Some mourners waited for more than an hour and shared memories.
Pictures of Liggio flashed on a screen, including photos of her two sons, now teenage, when they were young.
Outside, patients remembered her fondly: She did not rush them through appointments, some said.
She had a knack for bringing up health concerns they would rather ignore. She called patients at home. She tussled with an insurance company on one patient's behalf.
Lupica knelt beside the open casket and bawled. Mourners brought her water.
"I lost all power in my arms and legs," she said outside the funeral home. "They had to carry me away from the coffin."
'I loved her'
Some who came to pay respects took time out of their lunch breaks. One woman took a half-day off.
John McGlaughlin, an 11th-grade teacher at the Murrell Dobbins Career & Technical Education High School in Philadelphia, could not talk about Liggio without choking up.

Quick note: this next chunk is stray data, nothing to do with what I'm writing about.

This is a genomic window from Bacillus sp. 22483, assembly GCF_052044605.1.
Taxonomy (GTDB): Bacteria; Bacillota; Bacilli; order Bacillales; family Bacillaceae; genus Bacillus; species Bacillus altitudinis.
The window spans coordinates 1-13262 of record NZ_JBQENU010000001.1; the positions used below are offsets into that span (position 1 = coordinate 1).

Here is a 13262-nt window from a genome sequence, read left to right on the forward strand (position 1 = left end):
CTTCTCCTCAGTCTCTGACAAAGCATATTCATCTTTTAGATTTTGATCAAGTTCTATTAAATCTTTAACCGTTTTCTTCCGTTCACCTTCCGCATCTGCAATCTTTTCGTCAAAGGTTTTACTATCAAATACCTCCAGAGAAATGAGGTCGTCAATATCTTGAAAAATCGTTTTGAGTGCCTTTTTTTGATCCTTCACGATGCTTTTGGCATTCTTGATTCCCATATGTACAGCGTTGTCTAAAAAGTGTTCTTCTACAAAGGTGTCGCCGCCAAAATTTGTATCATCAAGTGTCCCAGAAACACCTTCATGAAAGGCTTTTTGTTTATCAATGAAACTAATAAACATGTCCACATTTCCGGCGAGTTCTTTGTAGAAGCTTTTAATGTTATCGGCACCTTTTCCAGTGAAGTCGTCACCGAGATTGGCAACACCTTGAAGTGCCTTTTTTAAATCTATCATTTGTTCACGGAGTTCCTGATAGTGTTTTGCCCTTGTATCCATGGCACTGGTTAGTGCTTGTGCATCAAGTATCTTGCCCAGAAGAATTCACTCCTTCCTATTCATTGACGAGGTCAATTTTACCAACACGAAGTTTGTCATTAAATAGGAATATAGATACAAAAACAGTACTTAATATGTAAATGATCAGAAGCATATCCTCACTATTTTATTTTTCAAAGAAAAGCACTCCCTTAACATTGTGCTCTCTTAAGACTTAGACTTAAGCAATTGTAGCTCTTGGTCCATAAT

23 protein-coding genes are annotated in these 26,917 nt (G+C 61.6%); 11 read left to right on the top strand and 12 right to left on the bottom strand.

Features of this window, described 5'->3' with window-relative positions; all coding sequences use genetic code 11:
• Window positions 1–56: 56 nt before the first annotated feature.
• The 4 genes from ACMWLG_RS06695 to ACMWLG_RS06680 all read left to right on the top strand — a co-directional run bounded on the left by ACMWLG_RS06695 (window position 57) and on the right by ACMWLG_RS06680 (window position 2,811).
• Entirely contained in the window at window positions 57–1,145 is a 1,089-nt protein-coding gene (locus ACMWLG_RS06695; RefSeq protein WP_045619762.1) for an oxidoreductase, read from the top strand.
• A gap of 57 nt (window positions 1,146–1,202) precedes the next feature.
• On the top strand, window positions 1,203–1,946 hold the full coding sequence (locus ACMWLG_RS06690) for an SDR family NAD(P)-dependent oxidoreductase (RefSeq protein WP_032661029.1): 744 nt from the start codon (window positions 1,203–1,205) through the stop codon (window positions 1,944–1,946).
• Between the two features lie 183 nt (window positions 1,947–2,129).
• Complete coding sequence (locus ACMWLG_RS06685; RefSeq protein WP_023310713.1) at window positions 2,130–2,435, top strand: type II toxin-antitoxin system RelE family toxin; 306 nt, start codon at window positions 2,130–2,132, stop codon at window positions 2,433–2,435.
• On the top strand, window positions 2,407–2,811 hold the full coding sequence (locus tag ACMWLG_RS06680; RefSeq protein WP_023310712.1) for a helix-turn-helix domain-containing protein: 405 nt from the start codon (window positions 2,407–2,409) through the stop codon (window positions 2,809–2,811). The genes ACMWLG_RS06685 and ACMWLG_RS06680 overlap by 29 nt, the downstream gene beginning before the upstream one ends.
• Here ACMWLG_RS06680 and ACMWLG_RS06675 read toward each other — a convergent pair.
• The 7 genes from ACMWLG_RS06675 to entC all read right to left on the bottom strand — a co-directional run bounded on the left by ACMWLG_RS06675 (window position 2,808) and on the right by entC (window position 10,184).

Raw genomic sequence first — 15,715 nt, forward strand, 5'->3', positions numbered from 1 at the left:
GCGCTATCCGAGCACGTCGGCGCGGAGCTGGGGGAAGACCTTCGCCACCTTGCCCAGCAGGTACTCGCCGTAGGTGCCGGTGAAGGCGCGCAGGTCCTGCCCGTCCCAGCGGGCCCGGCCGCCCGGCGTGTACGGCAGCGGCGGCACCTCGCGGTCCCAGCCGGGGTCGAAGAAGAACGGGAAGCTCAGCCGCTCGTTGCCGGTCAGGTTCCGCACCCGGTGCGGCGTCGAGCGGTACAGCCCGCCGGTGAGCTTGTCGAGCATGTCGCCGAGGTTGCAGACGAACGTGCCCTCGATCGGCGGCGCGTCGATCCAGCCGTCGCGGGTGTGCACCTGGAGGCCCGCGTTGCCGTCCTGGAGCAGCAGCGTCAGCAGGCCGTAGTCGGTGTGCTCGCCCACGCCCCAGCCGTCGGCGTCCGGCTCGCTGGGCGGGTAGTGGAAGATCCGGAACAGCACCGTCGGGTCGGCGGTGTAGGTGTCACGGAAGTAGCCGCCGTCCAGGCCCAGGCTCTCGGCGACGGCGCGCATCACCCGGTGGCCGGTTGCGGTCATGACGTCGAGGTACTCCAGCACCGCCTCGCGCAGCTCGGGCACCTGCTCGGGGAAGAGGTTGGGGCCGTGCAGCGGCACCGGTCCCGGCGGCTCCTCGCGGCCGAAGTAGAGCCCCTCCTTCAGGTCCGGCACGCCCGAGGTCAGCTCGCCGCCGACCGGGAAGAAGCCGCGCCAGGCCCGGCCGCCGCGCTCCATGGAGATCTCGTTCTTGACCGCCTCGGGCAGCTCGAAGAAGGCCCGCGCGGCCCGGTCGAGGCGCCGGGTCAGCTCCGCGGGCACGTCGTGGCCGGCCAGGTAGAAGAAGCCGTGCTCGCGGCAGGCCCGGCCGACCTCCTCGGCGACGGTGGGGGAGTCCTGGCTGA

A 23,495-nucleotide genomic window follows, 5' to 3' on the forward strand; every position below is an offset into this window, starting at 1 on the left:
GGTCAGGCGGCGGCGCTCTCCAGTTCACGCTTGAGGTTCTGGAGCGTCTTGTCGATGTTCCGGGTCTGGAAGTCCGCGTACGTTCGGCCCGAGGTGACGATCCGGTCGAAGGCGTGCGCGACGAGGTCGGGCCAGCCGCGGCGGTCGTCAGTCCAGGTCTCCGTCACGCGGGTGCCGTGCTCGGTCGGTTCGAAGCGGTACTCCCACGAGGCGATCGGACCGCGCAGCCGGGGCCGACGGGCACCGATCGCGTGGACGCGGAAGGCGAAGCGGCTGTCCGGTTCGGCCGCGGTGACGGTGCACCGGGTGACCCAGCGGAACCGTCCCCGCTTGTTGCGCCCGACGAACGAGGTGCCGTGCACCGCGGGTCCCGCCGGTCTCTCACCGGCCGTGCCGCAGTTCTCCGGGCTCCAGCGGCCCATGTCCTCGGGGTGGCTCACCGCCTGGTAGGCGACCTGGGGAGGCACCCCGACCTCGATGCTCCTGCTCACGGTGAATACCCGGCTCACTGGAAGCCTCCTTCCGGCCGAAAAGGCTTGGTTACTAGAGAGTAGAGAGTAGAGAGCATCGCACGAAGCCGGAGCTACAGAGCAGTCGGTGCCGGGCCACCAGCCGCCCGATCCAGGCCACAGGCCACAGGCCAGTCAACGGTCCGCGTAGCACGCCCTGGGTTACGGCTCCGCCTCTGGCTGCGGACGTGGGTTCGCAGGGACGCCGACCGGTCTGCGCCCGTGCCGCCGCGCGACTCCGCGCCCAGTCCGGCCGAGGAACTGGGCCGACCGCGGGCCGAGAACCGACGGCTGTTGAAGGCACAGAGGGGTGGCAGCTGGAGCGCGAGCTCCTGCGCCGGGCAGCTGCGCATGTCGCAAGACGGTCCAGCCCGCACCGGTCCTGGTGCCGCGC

"I didn't know I loved her until she died," he said, his voice weak after the viewing. "I know I respected her."
McGlaughlin, 66, recalled how Liggio praised him for recent test results. But then she patted his stomach.
"This is the thing we're worried about now," he remembered her saying, referring to his paunch.
Liggio, 47, had recently filed for divorce from her husband, Christopher, 58, who owned a landscaping company.
A viewing was held for Christopher Liggio at the Bradley Home on Tuesday. He was cremated, his family said.
The day of her death, the Mount Laurel couple argued in her Pennsauken office in the morning.
He returned during the practice's lunch break, shot her, and then turned the gun on himself.
Employees said they heard her pleading "No, no, no!" law enforcement sources said.
Liggio was "my rock," Lupica said. "People had sicknesses, and she gave them hope."
Contact Darran Simon at 856-779-3829 or at firstname.lastname@example.org, or follow on Twitter @darransimon.